Bottom Line: Oral antibiotics were continued for 12 weeks postoperatively and clinical and radiological results recorded throughout a minimum 1-year clinical follow-up.Furthermore, two-plane conventional X-rays showed no significant implant subsidence or failure at any of the given time-points in up to 5 years postoperatively.In patients meeting the criteria for surgical treatment of lumbar pyogenic spondylodiscitis, the implantation of PEEK cages using a single-step TLIF approach is a safe and feasible procedure.

View Article: PubMed Central - PubMed

Affiliation: Department of Spine Surgery, HELIOS Park Hospital Leipzig, Leipzig, Germany.

ABSTRACT

Background: Pyogenic infections of the lumbar spine are a rare but critical pathology, yet with considerably high mortality rates. In cases indicating surgical therapy, the implantation of titanium cages or autologous bone grafts represent today's gold standard. Although non-metallic implants such as poly-ether-ether-ketone (PEEK) have proven to be advantageous in diverse degenerative conditions, their saftey and practicability in lumbar spine infection remains questionable. Moreover, the efficacy of a single-step radical debridement of the infected disc space with subsequent fusion from a strictly posterior approach continues to be an issue of debate. We therefore sought to evaluate the feasibility, clinical and radiological outcome of a single-step TLIF procedure using oblique PEEK cages in the surgical management of patients with lumbar pyogenic spondylodiscitis.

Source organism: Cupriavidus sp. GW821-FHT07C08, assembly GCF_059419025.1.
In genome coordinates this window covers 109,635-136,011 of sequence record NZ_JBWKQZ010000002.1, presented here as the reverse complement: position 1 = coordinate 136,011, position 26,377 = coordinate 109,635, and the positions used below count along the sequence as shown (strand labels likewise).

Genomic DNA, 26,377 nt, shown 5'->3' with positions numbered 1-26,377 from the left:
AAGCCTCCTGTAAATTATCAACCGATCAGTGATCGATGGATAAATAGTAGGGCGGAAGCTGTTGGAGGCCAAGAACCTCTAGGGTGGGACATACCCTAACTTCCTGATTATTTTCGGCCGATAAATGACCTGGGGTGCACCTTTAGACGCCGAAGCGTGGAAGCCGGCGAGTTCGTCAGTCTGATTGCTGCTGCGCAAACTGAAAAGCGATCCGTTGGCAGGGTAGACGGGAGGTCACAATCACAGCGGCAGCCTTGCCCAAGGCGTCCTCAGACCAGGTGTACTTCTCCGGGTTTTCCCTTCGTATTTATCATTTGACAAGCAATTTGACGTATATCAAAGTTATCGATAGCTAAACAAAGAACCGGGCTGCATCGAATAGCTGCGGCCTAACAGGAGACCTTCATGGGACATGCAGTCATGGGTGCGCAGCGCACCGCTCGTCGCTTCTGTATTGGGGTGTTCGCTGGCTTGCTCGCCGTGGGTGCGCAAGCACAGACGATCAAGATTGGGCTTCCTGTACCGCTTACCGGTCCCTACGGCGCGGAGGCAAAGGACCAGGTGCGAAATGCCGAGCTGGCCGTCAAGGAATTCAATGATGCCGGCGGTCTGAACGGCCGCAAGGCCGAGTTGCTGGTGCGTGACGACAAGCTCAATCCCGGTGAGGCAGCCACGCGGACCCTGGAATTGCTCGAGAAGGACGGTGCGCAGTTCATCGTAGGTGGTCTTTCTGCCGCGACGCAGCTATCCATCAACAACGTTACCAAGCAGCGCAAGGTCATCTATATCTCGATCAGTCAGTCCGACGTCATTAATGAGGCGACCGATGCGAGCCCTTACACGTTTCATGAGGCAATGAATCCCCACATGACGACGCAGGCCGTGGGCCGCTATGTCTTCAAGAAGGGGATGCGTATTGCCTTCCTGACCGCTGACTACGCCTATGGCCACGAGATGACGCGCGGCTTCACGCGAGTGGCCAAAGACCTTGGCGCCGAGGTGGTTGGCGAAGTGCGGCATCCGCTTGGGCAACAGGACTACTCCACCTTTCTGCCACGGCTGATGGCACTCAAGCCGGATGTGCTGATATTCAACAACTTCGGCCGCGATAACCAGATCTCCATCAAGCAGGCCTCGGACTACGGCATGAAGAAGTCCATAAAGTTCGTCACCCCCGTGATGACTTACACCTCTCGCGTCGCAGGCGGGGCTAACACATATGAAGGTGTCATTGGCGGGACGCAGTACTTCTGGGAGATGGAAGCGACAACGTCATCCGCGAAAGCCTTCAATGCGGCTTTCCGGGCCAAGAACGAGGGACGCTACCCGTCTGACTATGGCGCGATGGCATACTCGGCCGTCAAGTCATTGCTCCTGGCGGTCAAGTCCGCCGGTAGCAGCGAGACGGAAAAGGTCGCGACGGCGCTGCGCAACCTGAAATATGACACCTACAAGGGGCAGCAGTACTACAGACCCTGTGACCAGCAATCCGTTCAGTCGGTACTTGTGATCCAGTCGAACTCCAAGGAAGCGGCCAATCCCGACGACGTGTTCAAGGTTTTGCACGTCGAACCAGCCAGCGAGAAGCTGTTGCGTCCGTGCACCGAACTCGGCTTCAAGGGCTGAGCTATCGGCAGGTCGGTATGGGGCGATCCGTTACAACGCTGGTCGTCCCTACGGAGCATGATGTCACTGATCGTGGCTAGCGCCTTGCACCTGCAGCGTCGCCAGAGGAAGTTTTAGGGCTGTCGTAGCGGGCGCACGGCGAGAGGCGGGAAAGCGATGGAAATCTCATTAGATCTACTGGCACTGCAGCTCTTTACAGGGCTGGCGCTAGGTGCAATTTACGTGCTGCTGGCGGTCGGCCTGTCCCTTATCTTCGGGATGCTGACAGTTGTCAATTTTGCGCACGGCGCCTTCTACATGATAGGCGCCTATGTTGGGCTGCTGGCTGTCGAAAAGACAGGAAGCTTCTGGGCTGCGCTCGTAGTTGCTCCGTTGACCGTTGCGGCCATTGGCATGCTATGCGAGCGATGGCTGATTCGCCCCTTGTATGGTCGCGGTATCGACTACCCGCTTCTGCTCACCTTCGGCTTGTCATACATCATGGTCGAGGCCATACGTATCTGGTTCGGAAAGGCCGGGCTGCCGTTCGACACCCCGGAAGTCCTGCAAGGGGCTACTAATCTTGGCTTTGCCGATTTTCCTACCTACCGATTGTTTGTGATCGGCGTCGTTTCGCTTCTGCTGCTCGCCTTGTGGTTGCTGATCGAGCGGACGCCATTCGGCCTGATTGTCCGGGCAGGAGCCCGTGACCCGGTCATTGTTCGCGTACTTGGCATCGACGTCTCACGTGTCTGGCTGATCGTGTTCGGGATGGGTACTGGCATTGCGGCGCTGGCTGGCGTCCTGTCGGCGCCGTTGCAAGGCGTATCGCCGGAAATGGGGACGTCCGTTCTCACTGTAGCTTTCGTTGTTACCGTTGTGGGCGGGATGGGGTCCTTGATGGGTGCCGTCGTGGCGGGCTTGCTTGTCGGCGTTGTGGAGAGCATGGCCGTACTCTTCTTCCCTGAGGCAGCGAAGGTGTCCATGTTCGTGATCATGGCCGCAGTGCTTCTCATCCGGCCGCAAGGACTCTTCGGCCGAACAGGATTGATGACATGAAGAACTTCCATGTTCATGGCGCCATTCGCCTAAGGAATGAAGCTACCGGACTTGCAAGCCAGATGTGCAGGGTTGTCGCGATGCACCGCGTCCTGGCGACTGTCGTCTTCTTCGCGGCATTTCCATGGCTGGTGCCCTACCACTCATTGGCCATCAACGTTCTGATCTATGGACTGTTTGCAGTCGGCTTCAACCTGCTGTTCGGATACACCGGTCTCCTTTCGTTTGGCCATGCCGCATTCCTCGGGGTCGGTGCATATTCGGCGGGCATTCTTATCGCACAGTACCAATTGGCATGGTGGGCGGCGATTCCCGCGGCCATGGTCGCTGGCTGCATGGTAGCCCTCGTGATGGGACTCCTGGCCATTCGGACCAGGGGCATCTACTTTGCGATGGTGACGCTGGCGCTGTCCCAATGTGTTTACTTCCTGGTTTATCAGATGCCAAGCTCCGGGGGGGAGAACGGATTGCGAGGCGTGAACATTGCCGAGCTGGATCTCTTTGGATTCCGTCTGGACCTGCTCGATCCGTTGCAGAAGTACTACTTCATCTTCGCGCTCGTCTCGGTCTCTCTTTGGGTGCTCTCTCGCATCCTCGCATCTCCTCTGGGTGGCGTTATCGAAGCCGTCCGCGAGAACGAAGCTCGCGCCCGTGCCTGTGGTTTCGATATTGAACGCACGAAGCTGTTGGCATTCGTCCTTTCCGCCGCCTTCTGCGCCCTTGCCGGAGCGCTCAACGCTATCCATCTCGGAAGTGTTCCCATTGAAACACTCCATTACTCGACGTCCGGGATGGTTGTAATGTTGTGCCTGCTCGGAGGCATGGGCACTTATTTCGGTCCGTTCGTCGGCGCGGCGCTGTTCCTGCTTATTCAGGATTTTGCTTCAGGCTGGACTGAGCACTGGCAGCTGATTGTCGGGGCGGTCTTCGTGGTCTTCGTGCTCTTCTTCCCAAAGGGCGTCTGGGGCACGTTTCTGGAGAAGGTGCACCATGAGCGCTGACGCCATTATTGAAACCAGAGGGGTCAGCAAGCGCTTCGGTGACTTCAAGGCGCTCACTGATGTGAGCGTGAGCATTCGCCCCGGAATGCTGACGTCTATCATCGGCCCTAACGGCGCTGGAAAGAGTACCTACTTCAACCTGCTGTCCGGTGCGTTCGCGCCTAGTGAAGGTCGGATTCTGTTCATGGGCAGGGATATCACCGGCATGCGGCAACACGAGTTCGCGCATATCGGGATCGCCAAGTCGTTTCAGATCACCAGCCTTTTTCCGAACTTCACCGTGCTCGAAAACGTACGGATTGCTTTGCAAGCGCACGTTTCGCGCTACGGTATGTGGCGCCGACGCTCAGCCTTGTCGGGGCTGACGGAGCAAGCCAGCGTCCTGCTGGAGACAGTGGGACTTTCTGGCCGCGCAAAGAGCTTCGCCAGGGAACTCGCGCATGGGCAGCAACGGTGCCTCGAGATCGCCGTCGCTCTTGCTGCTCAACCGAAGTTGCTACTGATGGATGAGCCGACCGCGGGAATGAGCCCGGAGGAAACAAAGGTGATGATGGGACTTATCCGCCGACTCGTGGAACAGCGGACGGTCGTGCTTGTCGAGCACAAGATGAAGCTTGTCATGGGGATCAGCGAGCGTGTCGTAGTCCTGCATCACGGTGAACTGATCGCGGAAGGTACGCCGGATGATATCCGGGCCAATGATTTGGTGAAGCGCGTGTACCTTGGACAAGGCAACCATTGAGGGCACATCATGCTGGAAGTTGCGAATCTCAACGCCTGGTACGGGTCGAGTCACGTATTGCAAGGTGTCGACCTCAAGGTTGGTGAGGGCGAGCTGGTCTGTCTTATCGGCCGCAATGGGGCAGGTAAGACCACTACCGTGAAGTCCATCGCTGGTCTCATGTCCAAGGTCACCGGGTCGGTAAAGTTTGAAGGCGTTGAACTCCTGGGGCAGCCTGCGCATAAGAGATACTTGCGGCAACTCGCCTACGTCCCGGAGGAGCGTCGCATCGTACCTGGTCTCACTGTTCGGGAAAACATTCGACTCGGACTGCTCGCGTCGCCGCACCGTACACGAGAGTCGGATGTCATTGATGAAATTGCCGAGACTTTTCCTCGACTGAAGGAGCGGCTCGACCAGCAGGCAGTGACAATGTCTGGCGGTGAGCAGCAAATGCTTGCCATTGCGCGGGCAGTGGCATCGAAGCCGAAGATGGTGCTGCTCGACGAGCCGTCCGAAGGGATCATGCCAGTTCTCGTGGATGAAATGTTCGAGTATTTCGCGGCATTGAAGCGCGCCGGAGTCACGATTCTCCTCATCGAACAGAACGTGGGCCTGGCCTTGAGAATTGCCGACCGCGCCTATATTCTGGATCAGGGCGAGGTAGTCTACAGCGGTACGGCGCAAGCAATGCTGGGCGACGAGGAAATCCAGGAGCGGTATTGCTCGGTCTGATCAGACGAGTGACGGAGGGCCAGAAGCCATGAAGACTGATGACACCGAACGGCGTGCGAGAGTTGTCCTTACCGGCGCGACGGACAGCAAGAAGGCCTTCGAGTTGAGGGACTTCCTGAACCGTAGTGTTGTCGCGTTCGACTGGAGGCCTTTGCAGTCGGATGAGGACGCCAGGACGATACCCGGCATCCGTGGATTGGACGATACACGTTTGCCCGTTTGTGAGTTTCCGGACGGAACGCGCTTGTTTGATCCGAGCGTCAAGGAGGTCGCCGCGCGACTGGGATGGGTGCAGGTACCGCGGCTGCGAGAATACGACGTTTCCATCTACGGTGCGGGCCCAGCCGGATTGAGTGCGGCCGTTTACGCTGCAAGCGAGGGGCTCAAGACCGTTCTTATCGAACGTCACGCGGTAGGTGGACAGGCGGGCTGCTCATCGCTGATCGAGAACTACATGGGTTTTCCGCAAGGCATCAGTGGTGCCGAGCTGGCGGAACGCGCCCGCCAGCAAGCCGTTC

Methods: From January 2009 through December 2013, all patients meeting the indication for surgical treatment of lumbar pyogenic spondylodiscitis were included. Patients demonstrating intact cortical bone on preoperative CT received a single-step radical debridement of the infected intervertebral disc space, posterior screw-and-rod instrumentation and implantation of an oblique PEEK cage using the TLIF technique. Oral antibiotics were continued for 12 weeks postoperatively and clinical and radiological results recorded throughout a minimum 1-year clinical follow-up.

Results: A total of 104 patients were admitted to receive surgical therapy for lumbar pyogenic spondylodiscitis. Within this patient population, 18 patients met the diagnostic criteria to receive the implantation of an oblique PEEK cage. Pathogens were detected in 13 cases with Staph. aureus being the predominant causative organism. All patients were discharged to recover in their domestic environment. Throughout the first year of clinical and radiological follow-up and beyond, none of the 18 patients demonstrated any signs of residual neurologic deficits or recurrent infection. Furthermore, two-plane conventional X-rays showed no significant implant subsidence or failure at any of the given time-points in up to 5 years postoperatively.

Conclusions: In patients meeting the criteria for surgical treatment of lumbar pyogenic spondylodiscitis, the implantation of PEEK cages using a single-step TLIF approach is a safe and feasible procedure. Based on our experience, the concern of a recurrent infection when implanting non-metallic cages may be refuted in carefully selected patients.

No MeSH data available.


Related in: MedlinePlus